Research by the Civil Rights Project at UCLA revealed that 40 percent of Latinos and 39 percent of African Americans go to “intensely segregated schools.” These students are segregated by class as well because “the average black and Latino student is now in a school that has nearly 60 percent of students from families who are near, or below the poverty line,” according to the organization’s January 2009 press release. “After two decades of a hostile Supreme Court, and two terms of a presidency committed to reversing civil rights gains, only the nation’s small towns and rural areas retain substantially integrated schools.”
The trend is evident in Mississippi, which arguably has a dual school system. The public schools are 50 percent African American, 47 percent White and 2 percent Hispanic/Latino. The state also has a sizable system of private schools, most of which have few African American students.
“There are private schools … that have a predominately Caucasian student body, but are in an area that is predominately African American. I think a lot of people are resigned to that reality because they are private schools,” says Chauncey Spears, who directs advanced learning and gifted programs at the Mississippi Department of Education.
“It’s not to say there isn’t a private school option for African Americans, but many can’t afford the tuition, or meet the enrollment requirements,” he says.
Malone and Bryant stand on either side of those lines. Bryant is an African American whose students are predominately white and affluent. Ballard High School is a comprehensive high school that offers courses in six languages, cultural arts and health careers.
Malone is a white teacher whose students are predominately African American, and moderate- to low-income. McComb High School has 815 students, according to its website. The school offers two foreign languages and numerous courses in fine arts.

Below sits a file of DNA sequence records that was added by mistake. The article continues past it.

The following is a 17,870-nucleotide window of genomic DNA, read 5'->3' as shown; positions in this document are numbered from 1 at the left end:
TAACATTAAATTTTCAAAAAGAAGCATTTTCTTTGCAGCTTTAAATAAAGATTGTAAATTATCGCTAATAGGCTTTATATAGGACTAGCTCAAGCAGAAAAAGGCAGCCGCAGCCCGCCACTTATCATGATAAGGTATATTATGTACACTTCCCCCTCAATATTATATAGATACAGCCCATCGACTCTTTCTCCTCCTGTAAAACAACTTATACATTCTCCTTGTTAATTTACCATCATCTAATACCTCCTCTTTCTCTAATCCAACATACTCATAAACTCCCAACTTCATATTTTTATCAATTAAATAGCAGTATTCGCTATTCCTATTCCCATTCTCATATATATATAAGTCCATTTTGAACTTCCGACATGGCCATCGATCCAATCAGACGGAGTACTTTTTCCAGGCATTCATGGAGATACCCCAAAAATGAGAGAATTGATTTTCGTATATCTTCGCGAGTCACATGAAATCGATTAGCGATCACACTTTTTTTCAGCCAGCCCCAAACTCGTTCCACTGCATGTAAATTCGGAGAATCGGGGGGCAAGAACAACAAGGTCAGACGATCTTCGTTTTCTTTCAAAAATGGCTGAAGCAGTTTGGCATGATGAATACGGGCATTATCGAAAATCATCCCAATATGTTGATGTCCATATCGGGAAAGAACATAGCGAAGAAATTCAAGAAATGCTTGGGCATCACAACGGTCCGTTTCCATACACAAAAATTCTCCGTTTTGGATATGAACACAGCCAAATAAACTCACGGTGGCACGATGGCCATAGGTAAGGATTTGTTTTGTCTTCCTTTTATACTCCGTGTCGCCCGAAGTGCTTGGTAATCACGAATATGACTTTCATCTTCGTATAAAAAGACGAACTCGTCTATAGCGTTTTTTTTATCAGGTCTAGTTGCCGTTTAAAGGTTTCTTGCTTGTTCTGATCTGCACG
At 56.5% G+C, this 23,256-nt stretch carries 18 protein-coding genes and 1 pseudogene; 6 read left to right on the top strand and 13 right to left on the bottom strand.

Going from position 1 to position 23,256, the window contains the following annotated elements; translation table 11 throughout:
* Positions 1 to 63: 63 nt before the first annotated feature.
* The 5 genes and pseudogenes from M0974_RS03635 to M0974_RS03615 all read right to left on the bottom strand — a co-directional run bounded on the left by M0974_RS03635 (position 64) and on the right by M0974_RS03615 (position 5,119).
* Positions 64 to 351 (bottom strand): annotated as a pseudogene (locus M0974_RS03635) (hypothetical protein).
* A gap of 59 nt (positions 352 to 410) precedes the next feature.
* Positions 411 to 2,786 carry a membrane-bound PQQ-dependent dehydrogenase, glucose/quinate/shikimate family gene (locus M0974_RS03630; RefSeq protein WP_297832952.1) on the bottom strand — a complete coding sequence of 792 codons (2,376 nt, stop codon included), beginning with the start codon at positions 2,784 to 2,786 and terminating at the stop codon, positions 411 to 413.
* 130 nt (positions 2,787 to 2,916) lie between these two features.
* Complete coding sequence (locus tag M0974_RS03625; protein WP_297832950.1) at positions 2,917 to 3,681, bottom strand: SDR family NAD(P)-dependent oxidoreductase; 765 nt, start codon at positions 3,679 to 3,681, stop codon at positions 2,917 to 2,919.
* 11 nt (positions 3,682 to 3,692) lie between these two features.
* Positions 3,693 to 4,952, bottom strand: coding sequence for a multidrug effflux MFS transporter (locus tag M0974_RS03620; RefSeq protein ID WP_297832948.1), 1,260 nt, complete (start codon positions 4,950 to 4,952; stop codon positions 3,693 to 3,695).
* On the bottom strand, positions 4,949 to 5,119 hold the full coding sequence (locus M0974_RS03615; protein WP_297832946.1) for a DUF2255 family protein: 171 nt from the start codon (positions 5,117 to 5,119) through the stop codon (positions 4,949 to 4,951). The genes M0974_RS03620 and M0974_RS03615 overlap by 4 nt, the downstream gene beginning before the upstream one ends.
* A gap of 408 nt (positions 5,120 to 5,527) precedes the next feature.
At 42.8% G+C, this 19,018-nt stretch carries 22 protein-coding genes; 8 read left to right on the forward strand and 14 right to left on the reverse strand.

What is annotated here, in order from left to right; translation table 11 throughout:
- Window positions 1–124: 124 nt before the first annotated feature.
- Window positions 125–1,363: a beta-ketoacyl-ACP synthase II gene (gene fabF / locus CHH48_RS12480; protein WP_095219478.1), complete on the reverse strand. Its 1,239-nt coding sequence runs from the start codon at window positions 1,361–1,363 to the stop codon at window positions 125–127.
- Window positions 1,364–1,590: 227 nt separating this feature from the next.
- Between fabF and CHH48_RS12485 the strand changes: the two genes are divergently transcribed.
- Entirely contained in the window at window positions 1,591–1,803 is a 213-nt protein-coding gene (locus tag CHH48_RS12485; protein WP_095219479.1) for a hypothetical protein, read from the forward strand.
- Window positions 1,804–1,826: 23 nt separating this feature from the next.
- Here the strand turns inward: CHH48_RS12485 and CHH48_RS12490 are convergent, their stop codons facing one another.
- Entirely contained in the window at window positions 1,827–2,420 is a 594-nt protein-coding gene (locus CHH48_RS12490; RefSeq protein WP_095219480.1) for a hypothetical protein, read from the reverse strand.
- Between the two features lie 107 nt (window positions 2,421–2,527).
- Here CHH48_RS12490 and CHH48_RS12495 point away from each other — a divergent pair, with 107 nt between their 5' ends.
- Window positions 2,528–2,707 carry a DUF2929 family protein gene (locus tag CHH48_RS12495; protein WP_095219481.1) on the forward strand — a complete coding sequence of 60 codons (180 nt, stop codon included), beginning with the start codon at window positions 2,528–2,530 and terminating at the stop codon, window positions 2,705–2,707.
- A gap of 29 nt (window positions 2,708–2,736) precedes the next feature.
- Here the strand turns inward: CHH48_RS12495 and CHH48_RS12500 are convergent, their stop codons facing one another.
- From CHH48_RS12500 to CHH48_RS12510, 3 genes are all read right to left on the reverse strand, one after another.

When it came to civil rights history, however, both said their students shared a trait: ignorance.
“Most of my students came in with no knowledge about the Civil Rights Movement.” Bryant says. “They were blank about it.”
The McComb students bluntly admitted they knew nothing about the tumultuous time in their city.
“I wasn’t really familiar,” Marcus Spears said in a documentary about the school’s civil rights class. “But when we got into the class, I realized the things that happened, it was right in my own neighborhood.”
Malone blames such lack of knowledge on the way subjects are taught. “The reason they don’t know very much is that they learn certain things for tests. The style is stand and deliver,” she says. “They get the information from the teachers, by and large in a factual way. They haven’t had information down to the level where they own it.”
Malone and Bryant agree that promoting ownership requires a specific setting. The class must be student-centered, where the teacher is a leader or guide instead of an authority.
“I let my students have control of the everyday experience, and lead the discussion,” Bryant says. “I lead into it by question and answer.”